Private investment firm Comvest Partners acquires the financially troubled e-retailer, which filed for Chapter 11 bankruptcy protection in March.
Just in time for Valentine’s Day, 1-800-Flowers.com is changing its Facebook store. The retailer is now allowing shoppers to make purchases directly on their Facebook news feed, which is the first page Facebook users see when they log on to the site.
1-800-Flowers.com Inc. was the first retailer to launch a store on Facebook last July. Now it’s also among the first to realize that selling on Facebook requires a call to action.
When its Facebook store launched, the store was one of 15 tabs on the page. “Our customers had to come find us,” says Kevin Randford, director of web marketing.
Although he says engagement was “good” (Randford declined to disclose sales), after only seven months the retailer felt it needed to increase the visibility of its sales.
This week, just in time for Valentine’s Day, it shifted its approach. 1-800-Flowers, which worked with Minneapolis ad network and e-commerce applications developer Alvenda Inc. to develop its Facebook e-commerce functionality, is now pushing out special offers that feature select items to its fans’ news feeds. Fans can complete a purchase without leaving the news feed.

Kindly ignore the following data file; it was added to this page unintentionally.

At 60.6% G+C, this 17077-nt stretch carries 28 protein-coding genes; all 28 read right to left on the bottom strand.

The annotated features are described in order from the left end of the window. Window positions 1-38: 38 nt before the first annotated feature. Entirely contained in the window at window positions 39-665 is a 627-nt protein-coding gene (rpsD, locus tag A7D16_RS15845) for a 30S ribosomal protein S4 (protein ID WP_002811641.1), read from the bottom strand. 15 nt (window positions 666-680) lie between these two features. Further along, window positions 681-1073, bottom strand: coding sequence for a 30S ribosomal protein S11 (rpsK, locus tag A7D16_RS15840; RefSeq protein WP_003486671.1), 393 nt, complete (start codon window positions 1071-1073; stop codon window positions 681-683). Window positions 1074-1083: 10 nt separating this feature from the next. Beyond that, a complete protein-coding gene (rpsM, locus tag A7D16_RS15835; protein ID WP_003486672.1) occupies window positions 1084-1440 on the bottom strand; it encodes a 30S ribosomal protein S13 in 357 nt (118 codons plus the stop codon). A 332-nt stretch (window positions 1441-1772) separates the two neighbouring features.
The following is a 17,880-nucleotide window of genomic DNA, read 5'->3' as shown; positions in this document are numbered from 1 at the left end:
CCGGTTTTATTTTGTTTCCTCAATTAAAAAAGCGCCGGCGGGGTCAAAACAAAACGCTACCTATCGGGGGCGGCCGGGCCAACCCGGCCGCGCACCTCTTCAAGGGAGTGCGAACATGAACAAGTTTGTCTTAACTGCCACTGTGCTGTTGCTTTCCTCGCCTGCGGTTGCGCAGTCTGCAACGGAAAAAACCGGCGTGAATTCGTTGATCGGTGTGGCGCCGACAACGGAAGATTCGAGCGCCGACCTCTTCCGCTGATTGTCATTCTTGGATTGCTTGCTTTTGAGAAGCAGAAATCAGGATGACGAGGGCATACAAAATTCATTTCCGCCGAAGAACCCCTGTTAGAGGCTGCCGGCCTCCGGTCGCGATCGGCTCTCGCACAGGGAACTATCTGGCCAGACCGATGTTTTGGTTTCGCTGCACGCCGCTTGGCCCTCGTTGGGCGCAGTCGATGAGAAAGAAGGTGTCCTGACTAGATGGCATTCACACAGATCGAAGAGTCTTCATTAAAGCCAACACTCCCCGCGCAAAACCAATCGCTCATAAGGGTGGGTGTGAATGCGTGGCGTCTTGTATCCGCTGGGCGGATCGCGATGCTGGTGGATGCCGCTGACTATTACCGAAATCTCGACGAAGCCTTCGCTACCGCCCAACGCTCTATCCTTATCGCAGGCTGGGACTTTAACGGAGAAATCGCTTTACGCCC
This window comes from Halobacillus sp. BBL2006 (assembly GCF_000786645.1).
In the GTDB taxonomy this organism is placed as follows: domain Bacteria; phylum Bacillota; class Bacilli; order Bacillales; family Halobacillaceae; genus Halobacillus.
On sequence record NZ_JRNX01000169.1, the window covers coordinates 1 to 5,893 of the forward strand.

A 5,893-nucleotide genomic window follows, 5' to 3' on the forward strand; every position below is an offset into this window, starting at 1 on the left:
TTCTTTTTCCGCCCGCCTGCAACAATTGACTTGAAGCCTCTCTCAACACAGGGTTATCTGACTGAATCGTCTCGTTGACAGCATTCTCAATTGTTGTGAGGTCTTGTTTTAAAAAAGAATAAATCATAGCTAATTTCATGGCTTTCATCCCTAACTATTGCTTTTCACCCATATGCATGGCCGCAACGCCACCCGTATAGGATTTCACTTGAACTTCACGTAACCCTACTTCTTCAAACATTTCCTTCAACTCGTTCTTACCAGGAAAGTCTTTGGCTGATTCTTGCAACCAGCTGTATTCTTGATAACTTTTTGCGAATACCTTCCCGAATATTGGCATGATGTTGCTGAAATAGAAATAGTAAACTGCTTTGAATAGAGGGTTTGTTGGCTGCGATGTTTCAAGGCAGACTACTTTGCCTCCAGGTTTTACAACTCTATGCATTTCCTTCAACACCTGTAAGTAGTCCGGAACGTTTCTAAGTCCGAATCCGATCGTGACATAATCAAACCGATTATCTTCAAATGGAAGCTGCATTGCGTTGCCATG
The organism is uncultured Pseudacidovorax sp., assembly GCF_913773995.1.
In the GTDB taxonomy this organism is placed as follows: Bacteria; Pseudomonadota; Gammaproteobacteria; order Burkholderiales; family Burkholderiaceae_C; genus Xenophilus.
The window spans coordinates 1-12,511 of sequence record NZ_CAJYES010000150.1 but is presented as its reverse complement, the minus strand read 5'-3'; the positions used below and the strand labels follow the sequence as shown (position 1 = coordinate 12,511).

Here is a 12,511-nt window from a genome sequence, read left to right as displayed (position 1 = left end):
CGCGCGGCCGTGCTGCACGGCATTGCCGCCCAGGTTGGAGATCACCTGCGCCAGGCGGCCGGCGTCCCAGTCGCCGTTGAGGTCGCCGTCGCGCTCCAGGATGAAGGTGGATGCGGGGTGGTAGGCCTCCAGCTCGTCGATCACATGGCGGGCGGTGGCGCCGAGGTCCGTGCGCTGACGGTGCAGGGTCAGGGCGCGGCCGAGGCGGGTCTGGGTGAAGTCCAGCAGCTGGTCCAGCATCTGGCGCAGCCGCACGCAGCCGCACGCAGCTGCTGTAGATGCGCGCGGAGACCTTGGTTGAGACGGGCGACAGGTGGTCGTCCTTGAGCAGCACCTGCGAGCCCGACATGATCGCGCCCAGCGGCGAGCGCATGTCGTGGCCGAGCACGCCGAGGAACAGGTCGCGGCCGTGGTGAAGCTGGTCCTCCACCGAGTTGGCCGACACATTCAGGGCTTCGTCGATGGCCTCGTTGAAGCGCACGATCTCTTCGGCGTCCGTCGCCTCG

“Users come to Facebook to do certain things, like update their statuses and engage with friends,” he says. “Buying things may not be the foremost of what they’re looking to do. But if we engage them where they already are, it seems like an obvious way to change that.”
Before the change buying something via the 1-800-Flowers Facebook store required a shopper to find the retailer’s Facebook fan page. That was no easy task since a Facebook search of “1-800-Flowers” brings up 73 groups and eight pages. Even once he found the page, he had to find the store’s tab.
With 1-800-Flowers’ new approach, every fan of the retailer can see and immediately act upon its offers without leaving the page. A click on the offer expands the window into a fully functioning shopping space where a shopper can enter in all his pertinent information. If he wants to buy something else from the retailer, he can click on a button that redirects him to the 1-800-Flowers Facebook store that features around 10% of the company’s inventory. And, when a fan engages with the offer-by making a purchase or clicking the site’s “like” button-his friends can see that activity.
Randford says the retailer expects to see significant growth in its Facebook sales as a result of the change.
1-800-Flowers is No. 31 in the Internet Retailer Top 500 Guide (a PDF version of the company’s financial and operating profile can be ordered by clicking on its name).